A major new exhibition on mapping the London Underground – Mind the Map – opened last week at the Transport Museum in Covent Garden. Mapping London was at the launch and got to look at a huge collection of maps of and about the London Underground. We’ll be featuring some of our favourite maps from the exhibition over the next few weeks. Apologies to all those who already think we feature too many tube maps, there are plenty more on the way!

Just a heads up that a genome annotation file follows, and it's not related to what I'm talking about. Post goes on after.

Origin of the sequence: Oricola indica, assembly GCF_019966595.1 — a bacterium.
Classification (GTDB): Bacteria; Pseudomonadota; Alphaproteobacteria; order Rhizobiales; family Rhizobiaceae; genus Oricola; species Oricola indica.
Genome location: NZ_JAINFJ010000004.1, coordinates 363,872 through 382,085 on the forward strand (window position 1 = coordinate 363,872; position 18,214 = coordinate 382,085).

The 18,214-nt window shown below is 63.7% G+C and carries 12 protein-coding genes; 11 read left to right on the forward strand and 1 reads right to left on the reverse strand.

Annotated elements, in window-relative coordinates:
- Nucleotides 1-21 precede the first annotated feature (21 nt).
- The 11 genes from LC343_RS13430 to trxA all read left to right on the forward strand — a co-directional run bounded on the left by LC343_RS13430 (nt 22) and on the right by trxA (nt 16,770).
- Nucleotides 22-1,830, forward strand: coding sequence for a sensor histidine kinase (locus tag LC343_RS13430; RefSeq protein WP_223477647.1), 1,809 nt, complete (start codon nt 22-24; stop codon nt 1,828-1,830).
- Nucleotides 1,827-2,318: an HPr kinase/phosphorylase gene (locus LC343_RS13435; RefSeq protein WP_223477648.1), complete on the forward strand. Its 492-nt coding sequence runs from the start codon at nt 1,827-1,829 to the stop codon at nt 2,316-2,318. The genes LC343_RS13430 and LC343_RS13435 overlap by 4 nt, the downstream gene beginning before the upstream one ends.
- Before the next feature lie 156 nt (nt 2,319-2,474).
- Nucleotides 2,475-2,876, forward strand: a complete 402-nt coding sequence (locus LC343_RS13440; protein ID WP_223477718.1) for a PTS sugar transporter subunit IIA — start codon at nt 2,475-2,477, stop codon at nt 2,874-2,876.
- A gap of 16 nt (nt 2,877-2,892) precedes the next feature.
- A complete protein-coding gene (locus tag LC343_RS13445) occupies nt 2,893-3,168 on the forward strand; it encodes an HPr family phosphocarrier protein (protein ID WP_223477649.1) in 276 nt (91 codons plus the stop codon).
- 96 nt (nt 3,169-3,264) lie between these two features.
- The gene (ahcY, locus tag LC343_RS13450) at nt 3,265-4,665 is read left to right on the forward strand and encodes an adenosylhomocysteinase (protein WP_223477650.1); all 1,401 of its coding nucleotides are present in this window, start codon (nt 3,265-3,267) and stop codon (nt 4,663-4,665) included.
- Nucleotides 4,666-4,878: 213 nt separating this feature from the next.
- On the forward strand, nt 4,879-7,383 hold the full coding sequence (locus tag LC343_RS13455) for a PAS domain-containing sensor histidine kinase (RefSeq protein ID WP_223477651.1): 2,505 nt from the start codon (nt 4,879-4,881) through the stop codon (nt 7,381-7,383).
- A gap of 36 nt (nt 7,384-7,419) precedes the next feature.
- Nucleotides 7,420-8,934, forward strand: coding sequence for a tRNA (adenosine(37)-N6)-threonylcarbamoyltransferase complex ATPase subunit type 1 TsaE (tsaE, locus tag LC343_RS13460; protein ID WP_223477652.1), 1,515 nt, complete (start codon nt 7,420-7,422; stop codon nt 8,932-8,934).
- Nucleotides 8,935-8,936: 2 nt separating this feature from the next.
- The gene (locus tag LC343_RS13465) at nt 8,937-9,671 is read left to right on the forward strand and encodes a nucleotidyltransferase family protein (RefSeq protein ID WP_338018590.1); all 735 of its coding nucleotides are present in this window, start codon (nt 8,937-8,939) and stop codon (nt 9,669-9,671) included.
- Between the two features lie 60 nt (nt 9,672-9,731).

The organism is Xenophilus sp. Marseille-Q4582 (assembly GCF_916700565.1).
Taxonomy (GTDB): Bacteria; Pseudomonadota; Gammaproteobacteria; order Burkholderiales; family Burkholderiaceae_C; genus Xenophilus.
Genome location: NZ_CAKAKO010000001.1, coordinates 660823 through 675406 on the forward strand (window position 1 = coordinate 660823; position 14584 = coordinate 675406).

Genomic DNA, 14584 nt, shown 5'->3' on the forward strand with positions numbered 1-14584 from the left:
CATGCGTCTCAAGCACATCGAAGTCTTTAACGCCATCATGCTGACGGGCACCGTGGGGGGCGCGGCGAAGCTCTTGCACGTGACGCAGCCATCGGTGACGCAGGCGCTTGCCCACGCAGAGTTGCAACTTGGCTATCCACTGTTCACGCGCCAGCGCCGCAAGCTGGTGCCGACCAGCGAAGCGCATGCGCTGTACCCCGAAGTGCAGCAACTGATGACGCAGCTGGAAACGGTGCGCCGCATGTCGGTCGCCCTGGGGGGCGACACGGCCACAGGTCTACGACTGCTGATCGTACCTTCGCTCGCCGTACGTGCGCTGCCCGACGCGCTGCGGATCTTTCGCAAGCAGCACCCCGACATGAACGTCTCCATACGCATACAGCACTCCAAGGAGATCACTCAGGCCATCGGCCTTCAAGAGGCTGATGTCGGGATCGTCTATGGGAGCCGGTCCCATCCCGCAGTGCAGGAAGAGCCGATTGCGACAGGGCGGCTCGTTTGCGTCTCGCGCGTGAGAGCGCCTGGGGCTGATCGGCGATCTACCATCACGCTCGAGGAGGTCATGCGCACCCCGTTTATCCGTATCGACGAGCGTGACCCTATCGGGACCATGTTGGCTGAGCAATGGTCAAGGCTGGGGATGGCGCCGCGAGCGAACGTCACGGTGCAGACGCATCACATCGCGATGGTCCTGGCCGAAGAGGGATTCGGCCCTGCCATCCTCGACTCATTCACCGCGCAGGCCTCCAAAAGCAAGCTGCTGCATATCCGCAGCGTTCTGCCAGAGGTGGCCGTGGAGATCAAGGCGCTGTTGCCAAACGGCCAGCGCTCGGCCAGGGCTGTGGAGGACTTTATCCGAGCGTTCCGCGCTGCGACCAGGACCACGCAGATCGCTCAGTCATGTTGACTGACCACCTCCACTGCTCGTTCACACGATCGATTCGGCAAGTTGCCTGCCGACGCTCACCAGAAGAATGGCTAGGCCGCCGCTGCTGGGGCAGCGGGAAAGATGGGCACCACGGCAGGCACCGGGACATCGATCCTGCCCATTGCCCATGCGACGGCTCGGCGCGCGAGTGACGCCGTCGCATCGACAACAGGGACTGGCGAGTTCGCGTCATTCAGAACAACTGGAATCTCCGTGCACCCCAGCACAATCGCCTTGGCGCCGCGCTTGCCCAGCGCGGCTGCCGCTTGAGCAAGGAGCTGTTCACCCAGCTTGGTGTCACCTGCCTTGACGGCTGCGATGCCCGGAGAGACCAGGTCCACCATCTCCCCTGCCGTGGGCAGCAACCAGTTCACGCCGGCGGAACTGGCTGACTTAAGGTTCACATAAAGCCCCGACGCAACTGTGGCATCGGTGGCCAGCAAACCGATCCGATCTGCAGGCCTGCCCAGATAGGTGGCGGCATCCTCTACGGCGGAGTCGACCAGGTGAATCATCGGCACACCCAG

Here’s one of my favourites from the exhibition. When Harry Beck drew his iconic London Underground network map in 1932, full of straight lines and spatial distortions, it was not met with a universally positive reception. Some colleagues at London Transport complained that it looked too much like an electric circuit diagram rather than a geographical map. As if to acknowledge this, Beck drew, as a joke, a version of his map adopting many of the standard electrical components found on a geniune circuit diagram. An aerial and earth appears, and the Bakerloo line becomes “Bakerlite”. The map appeared in London Transport’s internal staff magazine in 1933.